We’ve all been there, right?. You have just spent a day and a half dealing with airports, unplanned layovers and flight delays, knee-destroying plane seats, humorless flight personnel, lost luggage, a view-room that overlooks a parking lot…but it’s OK, because now you’re on the beach, settling into a bright-blue wooden beach chair with a cold Pacifico floating in a bucket of ice and a fresh shrimp cocktail on order. Your heart beat clicks down to about 120 as you gaze out to sea as all your life troubles suddenly seem trivial, or at least manageable. Life is damn good. This well-deserved peace lasts about, oh, two minutes, when the first “salesman” squats next to you, welcoming you to paradise, and oh, by the way, how about a nice piece of “real silver” jewelry, and if that doesn’t work he happens to have a line on some good ganja or blow, or his cousin gives a great massage.
Now most of us don’t want to be rude. After all, the beach hawkers work very hard and make very little. It’s good, honest work (the part about the drugs is actually rare) and they deserve your respect and kindness. But what you really want is to just be left alone to chill with your numb thoughts. So, how do you handle this without being a crass jerk? First, learn these three words of Spanish ” no gracias, amigo (a)”. Say this in a friendly manner, but with no equivocation. And above all, do not so much as glance at their merchandise, unless, of course, you really are in a buying mood. Then you are likely to barter a good price compared to the shops, as there is no storefront overhead for the seller. Once you show any degree of interest you have opened a door that will not easily close. If you can’t remember the three words, gaze straight ahead and simply shake your head. Generally, the same people work the same beach day after day and they all know one another. Eventually, it will be known that you are not a buyer and will be left alone, more or less.
In town it’s the time-share people who you encounter. It varies from beach town to town, but generally they have a small booth on the sidewalk. They might employ a “hook” to entice you, like “free information” or “$25.00 jeep rental”, and like all successful vultures, they can spot you two blocks away. You, the savvy traveler, have a couple of workable options. One, when you see you are approaching a sales booth, cross the street. Of course, you could spend way too much time doing this and it increases your chances of getting run over and badly maimed. A better method is to look and act like a local. If they perceive this they will leave you alone. This means walking with a purpose, like you know where you’re going, even though you have no clue. Lose the bright new t-shirt that advertises the local cantina and the straw hat with the multi-colored headband. Try to have tanned legs and arms. If they still come on to you, and you feel obligated to repsond, just say “I live here”. They’ll probably know you’re lying, but they won’t push the conversation.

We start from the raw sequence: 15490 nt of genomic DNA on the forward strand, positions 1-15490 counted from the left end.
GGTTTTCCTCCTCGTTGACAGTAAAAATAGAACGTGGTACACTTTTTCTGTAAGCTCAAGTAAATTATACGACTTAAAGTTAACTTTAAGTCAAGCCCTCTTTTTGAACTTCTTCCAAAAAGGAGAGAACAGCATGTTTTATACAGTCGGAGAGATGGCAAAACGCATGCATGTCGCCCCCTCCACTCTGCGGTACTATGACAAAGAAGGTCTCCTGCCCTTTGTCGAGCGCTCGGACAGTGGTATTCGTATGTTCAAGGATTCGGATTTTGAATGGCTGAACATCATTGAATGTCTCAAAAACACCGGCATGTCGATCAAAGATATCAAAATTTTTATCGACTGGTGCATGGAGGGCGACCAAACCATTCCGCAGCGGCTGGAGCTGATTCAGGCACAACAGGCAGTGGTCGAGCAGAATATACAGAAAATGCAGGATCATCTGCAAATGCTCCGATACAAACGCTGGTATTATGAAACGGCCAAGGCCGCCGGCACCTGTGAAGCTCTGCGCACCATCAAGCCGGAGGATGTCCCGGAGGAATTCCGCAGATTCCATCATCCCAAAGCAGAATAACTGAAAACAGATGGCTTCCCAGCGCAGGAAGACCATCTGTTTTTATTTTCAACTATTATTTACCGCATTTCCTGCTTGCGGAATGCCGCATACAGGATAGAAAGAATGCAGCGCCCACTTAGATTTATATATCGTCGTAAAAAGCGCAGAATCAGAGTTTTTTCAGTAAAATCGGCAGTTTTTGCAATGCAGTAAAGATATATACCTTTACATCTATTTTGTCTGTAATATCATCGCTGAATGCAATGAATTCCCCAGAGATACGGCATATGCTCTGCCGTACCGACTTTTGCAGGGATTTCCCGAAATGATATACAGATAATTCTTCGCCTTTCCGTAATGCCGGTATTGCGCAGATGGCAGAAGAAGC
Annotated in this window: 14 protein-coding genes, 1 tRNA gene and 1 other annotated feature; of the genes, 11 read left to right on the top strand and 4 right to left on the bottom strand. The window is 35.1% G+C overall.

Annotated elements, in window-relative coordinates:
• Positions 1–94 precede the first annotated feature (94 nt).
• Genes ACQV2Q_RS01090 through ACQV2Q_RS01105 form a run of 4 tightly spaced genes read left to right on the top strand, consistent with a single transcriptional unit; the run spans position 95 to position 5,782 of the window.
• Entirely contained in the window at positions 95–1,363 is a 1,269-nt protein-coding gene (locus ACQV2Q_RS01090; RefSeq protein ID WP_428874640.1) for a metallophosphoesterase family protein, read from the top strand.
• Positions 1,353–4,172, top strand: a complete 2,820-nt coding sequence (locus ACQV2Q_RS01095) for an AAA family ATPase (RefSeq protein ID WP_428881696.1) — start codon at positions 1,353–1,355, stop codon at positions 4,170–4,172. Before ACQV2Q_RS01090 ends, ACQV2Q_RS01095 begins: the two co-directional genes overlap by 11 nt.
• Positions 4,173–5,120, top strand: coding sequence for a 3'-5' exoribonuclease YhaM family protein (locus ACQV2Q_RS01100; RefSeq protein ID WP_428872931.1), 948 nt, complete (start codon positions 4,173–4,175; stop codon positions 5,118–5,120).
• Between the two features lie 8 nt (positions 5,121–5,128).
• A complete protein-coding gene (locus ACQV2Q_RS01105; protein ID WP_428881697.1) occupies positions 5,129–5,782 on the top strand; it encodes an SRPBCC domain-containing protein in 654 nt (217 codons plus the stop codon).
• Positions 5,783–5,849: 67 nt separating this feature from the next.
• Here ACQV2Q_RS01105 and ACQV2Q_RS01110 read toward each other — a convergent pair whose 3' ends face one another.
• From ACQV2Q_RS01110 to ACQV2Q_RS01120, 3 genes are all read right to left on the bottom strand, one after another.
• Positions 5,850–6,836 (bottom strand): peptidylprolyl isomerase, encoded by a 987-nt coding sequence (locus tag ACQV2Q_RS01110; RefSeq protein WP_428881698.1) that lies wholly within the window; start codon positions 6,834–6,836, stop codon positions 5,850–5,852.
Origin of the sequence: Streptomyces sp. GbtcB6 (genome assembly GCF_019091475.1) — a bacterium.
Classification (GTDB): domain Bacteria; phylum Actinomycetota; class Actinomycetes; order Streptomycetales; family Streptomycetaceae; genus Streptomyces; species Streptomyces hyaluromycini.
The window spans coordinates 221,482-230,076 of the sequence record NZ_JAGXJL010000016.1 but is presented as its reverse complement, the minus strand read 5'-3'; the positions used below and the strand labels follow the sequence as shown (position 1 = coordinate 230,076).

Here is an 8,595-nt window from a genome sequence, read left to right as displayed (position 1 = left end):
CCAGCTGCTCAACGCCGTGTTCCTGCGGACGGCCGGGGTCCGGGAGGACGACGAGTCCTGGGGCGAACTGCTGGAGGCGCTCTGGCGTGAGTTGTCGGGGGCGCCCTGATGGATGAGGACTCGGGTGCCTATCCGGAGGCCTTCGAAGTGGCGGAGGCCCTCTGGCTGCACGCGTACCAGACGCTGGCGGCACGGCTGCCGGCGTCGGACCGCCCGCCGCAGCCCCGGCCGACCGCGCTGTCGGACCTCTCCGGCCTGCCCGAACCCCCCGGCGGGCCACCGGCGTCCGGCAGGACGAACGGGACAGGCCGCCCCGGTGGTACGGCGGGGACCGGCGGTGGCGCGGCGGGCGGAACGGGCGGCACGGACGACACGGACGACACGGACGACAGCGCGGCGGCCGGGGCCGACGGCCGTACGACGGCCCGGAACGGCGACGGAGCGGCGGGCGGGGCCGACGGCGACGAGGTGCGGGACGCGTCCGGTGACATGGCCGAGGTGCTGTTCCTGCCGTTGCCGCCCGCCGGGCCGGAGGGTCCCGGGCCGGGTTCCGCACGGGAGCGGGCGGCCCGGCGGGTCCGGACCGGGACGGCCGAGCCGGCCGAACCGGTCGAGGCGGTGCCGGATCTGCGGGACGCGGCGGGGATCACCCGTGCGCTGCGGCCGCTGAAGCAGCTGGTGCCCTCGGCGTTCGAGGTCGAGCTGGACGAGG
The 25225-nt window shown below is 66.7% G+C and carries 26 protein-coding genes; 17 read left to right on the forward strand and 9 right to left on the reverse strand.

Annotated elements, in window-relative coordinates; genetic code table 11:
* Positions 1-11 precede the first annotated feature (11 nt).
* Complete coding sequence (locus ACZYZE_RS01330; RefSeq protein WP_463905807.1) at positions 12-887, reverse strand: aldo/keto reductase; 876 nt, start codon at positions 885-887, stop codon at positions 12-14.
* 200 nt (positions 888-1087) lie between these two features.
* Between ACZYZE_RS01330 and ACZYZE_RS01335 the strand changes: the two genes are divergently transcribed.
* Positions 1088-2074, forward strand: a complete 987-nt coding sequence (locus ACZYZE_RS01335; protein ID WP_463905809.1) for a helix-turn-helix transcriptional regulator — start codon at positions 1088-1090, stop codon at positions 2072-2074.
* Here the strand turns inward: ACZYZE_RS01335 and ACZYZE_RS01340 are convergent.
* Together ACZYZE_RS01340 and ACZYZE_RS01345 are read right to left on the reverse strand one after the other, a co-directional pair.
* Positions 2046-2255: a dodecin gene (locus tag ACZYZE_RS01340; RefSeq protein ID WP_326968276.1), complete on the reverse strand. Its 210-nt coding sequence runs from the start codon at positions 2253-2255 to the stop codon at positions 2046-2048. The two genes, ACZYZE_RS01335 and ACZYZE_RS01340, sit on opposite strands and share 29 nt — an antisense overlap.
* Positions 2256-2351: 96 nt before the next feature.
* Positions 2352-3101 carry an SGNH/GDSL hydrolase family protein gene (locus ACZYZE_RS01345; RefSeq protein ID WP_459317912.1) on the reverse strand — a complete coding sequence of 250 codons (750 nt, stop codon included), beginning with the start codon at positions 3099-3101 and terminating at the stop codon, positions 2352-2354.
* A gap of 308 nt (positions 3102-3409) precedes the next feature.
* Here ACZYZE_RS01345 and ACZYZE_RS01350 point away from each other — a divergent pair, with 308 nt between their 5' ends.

Then, when you actually move to magical Mexico and find that time-share sales are one of your only employment opportunities, you will despise people like me who share their dubious wisdom.
Fresco is a technique used for mural painting. Most of the murals painted by Diego Rivera, for example, were done in fresco. The Maya Indians did fresco paintings in the Pre-Columbian era, as did the inhabitants of Pompeii.
Now you can learn this ancient technique in a simple, introductory five-day workshop in the beautiful colonial town of
You will learn every step of the fresco process, including preparing the plaster, plastering a fresco panel, how to grind pigments, and which pigments to use. Each student will paint at least one fresco panel on terracotta, the traditional support for practicing fresco technique. Classes are open to students ages 16 and up. One does not need to be an artist to learn and appreciate the process that Rivera and Orozco used. Location and hours: Workshops will be held Monday thru Friday, from 9 AM to 1 PM at the Casa de Cultura, Loma Guadalupe, in Alamos. Instructor: Daan HoekstraDates:
For travel information: see www.alamosmexico.com